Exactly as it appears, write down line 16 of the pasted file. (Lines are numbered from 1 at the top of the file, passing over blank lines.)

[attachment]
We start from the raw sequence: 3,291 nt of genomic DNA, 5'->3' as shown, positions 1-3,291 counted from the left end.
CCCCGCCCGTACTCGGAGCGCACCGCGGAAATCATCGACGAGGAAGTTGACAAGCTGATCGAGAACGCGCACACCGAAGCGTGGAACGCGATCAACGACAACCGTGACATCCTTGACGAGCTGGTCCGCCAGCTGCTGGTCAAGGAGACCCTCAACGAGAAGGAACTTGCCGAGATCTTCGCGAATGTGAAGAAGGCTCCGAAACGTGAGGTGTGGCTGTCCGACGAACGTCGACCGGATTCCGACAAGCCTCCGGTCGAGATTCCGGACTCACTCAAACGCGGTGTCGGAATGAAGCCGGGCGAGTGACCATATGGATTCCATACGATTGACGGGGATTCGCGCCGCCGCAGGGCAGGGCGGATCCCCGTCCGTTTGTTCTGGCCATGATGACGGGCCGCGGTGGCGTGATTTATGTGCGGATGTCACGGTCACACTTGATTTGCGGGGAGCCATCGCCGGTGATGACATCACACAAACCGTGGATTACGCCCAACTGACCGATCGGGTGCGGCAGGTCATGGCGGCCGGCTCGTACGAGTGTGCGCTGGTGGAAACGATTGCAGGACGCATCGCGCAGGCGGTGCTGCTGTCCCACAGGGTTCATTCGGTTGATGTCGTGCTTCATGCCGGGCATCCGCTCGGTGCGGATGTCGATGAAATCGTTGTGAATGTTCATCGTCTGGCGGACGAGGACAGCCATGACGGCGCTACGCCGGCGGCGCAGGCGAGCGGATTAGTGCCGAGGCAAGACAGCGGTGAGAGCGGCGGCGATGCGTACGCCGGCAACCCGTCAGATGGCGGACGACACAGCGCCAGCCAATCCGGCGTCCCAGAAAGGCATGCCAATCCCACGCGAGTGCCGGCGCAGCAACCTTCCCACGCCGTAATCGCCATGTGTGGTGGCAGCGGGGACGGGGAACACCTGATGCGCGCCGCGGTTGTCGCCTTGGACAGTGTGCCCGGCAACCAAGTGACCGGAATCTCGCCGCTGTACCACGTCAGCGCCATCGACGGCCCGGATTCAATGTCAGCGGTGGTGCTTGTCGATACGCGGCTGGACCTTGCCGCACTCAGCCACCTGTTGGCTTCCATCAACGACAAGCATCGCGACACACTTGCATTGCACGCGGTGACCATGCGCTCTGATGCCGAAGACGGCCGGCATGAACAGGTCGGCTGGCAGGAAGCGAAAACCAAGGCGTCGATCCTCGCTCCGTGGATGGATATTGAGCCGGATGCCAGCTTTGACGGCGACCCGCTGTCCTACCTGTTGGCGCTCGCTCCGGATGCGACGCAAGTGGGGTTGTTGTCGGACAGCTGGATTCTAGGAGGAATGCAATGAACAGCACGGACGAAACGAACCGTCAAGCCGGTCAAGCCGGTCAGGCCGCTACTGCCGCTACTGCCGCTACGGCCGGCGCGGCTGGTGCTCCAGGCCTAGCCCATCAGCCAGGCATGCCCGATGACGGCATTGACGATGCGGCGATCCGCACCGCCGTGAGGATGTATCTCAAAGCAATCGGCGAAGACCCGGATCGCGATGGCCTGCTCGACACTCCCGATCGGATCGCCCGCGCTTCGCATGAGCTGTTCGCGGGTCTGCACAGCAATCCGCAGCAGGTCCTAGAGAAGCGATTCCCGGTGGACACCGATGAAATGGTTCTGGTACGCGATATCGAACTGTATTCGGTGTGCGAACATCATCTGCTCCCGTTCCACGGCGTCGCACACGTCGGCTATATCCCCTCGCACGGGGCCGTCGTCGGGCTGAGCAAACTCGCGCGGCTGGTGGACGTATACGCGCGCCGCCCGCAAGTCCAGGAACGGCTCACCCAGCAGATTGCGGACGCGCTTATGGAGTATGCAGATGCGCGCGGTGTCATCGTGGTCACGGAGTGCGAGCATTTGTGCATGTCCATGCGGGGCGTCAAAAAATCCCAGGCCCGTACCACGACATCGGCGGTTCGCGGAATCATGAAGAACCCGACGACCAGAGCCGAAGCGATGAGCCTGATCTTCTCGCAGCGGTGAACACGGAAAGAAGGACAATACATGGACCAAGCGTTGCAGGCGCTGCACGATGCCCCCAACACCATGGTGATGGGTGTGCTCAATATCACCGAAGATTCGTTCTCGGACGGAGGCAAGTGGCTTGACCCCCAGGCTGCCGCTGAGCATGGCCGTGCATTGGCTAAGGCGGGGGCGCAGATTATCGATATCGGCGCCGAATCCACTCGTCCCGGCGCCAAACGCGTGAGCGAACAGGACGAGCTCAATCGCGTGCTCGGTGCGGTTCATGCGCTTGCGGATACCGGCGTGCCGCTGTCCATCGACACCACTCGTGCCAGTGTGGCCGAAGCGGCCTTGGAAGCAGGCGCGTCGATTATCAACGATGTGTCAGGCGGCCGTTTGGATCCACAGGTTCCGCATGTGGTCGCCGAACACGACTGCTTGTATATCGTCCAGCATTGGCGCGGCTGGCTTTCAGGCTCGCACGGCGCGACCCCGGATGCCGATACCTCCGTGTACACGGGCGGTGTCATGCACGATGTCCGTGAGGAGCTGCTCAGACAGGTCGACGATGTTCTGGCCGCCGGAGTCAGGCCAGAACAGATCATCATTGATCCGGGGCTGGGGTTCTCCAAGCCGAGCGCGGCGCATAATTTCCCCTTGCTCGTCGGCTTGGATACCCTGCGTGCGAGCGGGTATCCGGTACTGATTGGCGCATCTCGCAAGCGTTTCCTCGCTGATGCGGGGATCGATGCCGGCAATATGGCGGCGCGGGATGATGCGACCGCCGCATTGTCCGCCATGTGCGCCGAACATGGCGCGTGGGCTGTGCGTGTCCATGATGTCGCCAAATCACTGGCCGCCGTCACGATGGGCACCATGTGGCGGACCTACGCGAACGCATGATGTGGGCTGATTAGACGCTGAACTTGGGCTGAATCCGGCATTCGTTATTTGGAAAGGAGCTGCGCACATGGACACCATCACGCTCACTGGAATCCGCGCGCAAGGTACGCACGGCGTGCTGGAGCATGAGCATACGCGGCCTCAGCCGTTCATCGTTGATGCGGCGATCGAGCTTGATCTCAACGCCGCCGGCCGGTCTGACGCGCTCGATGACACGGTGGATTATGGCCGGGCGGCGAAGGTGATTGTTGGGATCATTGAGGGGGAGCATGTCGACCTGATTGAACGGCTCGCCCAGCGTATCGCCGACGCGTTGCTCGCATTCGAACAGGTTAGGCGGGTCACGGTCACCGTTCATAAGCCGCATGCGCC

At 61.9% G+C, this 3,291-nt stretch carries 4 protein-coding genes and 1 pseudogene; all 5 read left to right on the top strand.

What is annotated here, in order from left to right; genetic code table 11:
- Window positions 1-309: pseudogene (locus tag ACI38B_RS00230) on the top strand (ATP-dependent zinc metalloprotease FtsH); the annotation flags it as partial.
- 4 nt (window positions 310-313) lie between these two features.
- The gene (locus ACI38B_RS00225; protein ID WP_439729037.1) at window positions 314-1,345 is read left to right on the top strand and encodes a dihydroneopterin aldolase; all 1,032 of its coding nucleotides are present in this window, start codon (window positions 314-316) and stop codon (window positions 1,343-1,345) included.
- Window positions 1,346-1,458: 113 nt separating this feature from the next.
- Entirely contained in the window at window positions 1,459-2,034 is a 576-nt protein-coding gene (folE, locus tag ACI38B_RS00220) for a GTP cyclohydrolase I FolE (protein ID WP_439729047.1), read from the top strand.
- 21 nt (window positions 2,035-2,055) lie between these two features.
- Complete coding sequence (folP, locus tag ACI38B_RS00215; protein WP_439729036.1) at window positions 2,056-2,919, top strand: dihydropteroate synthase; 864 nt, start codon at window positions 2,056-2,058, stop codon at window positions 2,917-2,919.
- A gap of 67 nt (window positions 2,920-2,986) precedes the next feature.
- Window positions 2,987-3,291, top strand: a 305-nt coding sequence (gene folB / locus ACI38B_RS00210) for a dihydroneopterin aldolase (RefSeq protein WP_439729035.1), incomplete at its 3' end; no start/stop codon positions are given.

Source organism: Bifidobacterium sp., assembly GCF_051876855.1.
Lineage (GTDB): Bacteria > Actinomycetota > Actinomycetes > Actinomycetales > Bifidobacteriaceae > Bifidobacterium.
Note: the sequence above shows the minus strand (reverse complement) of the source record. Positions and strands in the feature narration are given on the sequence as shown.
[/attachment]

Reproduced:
Note: the sequence above shows the minus strand (reverse complement) of the source record. Positions and strands in the feature narration are given on the sequence as shown.